As a national spotlight focuses on police violence against black suspects, Attorney General Eric Holder said in Cleveland on Thursday that the city’s police force has been prone to using excessive force.
The Justice Department just concluded a nearly two-year civil rights investigation that scrutinized nearly 600 use-of-force incidents that occurred in the city between 2010 and 2013. Holder described some of the encounters, which included shootings and the aggressive use of Tasers, batons and fists, as particularly troubling.
The end of the probe comes one week after a surveillance video became public that showed a Cleveland police officer fatally shooting Tamir Rice, a 12-year-old African-American youth holding a pellet gun. The incident occurred Nov. 22 and was not part of the Justice Department’s review.
“The city has acknowledged that the department’s findings raise issues of importance to people throughout this community,” Holder said at a news conference accompanied by Cleveland Mayor Frank G. Jackson.
But the investigation and the boy’s shooting have contributed to a crescendo of concern and anger in recent weeks, especially in the black community, about the treatment of African-Americans by the police.
A New York City grand jury on Wednesday chose not to indict a police officer whose chokehold on Eric Garner, an unarmed black man, during an altercation over selling cigarettes illegally led to Garner’s death. Last week, a St. Louis County grand jury declined to indict Ferguson, Mo., Police Officer Darren Wilson in the fatal shooting of Michael Brown, an unarmed black teenager. Protests and street demonstrations across the country have followed in their wake.
“When it comes, as we’ve seen, unfortunately, in recent days, to our criminal justice system, too many Americans feel deep unfairness when it comes to the gap between our professed ideals and how laws are applied on a day-to-day basis,” President Barack Obama said Thursday.
Speaking to an audience of educators at a college opportunity summit, the president also said that he had spoken with New York Mayor Bill de Blasio about “taking some concrete steps to strengthen the relationship between law enforcement and communities of color.”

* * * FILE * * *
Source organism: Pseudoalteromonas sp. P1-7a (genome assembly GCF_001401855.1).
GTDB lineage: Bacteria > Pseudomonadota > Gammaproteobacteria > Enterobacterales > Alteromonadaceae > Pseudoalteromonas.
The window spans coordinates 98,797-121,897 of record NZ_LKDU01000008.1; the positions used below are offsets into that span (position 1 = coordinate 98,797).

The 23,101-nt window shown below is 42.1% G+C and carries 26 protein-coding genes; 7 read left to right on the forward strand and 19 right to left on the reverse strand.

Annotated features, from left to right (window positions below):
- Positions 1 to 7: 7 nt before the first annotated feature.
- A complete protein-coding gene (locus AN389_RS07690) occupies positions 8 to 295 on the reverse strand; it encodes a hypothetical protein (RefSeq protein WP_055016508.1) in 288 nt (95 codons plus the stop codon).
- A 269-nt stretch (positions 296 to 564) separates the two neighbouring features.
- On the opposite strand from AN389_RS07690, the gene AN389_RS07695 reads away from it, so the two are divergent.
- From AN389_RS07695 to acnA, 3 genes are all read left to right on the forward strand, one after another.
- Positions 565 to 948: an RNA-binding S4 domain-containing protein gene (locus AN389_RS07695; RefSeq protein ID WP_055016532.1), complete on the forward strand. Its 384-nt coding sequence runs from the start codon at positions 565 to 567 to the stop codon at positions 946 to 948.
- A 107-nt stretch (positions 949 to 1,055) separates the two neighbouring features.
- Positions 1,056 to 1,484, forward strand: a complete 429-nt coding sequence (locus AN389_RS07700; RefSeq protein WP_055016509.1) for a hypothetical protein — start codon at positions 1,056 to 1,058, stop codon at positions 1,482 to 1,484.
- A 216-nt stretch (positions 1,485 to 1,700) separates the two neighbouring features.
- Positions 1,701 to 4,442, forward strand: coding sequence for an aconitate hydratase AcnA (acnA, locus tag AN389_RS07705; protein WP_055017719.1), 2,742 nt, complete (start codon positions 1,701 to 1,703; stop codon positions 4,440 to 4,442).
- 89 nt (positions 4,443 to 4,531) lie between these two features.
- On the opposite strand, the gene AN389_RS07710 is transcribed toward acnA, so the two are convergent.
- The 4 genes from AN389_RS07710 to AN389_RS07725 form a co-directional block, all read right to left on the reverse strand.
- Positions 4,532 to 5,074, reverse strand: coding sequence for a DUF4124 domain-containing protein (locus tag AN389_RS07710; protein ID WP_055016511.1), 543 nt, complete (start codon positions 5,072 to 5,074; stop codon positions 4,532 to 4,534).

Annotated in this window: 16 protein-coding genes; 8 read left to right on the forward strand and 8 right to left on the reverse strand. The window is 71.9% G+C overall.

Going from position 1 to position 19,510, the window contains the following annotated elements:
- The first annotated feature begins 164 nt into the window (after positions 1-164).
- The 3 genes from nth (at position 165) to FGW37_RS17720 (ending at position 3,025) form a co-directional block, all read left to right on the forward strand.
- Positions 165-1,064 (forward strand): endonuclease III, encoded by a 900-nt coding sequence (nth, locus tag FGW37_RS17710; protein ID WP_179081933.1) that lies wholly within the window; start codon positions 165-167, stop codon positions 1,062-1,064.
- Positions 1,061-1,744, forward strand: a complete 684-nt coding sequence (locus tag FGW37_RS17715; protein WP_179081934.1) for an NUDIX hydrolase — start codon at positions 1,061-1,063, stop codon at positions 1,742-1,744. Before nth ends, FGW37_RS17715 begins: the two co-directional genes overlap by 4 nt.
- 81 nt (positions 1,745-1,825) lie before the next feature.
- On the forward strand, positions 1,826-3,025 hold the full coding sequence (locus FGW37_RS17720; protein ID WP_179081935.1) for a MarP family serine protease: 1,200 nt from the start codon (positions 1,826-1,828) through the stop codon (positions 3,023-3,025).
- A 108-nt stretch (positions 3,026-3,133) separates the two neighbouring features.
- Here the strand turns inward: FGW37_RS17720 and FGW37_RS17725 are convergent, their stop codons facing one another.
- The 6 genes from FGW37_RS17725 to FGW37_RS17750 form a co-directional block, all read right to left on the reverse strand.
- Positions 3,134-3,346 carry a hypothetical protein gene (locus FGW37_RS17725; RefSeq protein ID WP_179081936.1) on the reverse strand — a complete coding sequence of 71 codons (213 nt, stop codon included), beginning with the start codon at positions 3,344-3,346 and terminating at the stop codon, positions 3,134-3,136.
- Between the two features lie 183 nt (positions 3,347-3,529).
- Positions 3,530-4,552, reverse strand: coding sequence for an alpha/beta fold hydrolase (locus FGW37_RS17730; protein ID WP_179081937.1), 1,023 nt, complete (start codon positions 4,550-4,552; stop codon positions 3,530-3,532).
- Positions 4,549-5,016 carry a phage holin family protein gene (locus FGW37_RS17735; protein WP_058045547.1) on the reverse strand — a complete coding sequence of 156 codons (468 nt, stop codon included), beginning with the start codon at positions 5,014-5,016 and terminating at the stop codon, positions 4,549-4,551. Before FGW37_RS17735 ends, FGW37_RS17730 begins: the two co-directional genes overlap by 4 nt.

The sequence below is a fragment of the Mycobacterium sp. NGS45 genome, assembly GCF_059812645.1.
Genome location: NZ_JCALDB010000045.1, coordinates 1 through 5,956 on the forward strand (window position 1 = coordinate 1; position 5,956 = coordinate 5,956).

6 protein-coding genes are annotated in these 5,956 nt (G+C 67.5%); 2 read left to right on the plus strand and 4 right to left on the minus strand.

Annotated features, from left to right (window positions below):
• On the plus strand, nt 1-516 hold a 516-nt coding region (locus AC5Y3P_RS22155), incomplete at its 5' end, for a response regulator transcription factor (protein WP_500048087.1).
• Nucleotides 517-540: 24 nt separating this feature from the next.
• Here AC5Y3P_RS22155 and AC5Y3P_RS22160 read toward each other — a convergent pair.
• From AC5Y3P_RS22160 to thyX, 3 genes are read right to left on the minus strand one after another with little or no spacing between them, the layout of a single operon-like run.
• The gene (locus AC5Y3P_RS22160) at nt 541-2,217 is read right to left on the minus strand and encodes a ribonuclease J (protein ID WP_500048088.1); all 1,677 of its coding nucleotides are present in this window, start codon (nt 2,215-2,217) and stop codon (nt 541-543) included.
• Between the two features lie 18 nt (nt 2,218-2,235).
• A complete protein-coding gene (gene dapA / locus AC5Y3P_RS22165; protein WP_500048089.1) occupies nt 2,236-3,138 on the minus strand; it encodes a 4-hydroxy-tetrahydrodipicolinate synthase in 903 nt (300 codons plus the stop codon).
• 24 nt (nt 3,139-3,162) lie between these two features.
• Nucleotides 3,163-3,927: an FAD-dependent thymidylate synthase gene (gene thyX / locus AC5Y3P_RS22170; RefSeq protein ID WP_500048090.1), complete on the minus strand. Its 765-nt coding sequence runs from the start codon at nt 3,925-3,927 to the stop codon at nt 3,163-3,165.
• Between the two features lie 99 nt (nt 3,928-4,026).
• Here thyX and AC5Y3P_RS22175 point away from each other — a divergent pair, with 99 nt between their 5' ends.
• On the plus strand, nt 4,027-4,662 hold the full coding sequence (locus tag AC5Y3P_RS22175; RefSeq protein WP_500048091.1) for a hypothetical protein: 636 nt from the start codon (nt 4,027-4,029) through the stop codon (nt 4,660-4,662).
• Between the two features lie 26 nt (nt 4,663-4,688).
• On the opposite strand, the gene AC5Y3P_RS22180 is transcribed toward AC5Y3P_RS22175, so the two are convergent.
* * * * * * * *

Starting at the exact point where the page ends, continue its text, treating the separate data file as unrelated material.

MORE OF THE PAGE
The investigation of the Cleveland Police Department showcased one of several ways in which the Justice Department can follow up on allegations about troubles with local law enforcement. But some federal follow-ups are more likely to be fruitful than others.
Federal civil rights investigations into individual incidents, like the fatal shootings of Brown in August and of Trayvon Martin, a 17-year-old black youth, in Sanford, Fla., in 2012 by neighborhood watch volunteer George Zimmerman, face long odds. To bring criminal charges, federal prosecutors must prove the attacker intended to violate the victim’s rights.
“Federal civil rights law imposes a high legal bar in these types of cases,” Holder cautioned in comments last month.
No official announcement has been made concluding either the Brown or Martin investigations. Media accounts, attributed to anonymous sources, have indicated no federal charges are expected in either case. On Wednesday, Holder announced a separate federal civil rights inquiry into Garner’s death in New York.
On rare occasions, the usual sequence is reversed and local prosecutions may occur after federal authorities hold off. In March 2013, for instance, the Justice Department announced it would not pursue civil rights charges against Eutawville, S.C., Police Chief Richard Combs for the fatal shooting in May 2011 of an unarmed retired correctional officer named Bernard Bailey. Combs is white, and Bailey was African-American
Local prosecutors stepped in, and on Wednesday an Orangeburg County grand jury indicted Combs, who has since left the police department, on murder charges.
Besides the hard-to-prosecute civil rights investigations into individual cases, the Justice Department can initiate broader inquiries into patterns of behavior by law enforcement agencies. The Obama administration has been particularly aggressive, opening more than 20 of these so-called “pattern or practice” investigations.
These investigations, such as those into the Cleveland and Ferguson departments, are undertaken by the Justice Department’s Special Litigation Section. The section builds portraits of troubled institutions, piece by piece.
The new 58-page report on the Cleveland police, for instance, identified a pattern or practice of unconstitutional violations based on disturbing incidents, like the fate of a 13-year-old juvenile named Harold.
After he was arrested for shoplifting, Harold was handcuffed and placed in a police car. He began to kick the door and kicked a police officer in the leg. The 300-pound, 6’4” officer entered the car and sat on Harold’s legs. Harold, the Justice Department recounted, posed no threat.
“Nevertheless,” the Justice Department added, “the officer continued to sit on Harold and punched him in the face three to four times until he was ‘stunned/dazed’ and had a bloody nose.”
City and federal officials announced Thursday they had agreed on a “statement of principles” that will eventually lead to a court-enforced consent decree, complete with appointment of an independent monitor to oversee Cleveland Police Department reforms.
The Justice Department has previously negotiated 15 similar reform agreements, including nine consent decrees with police departments in cities including Seattle, New Orleans, Detroit and Portland, Ore.
At his daily briefing Thursday, White House Press Secretary Josh Earnest emphasized that police work was “a noble profession” and that “the vast majority of people in this country who take on that job serve honorably, and they do so with the gratitude of the people in their community and the gratitude of the president of the United States.”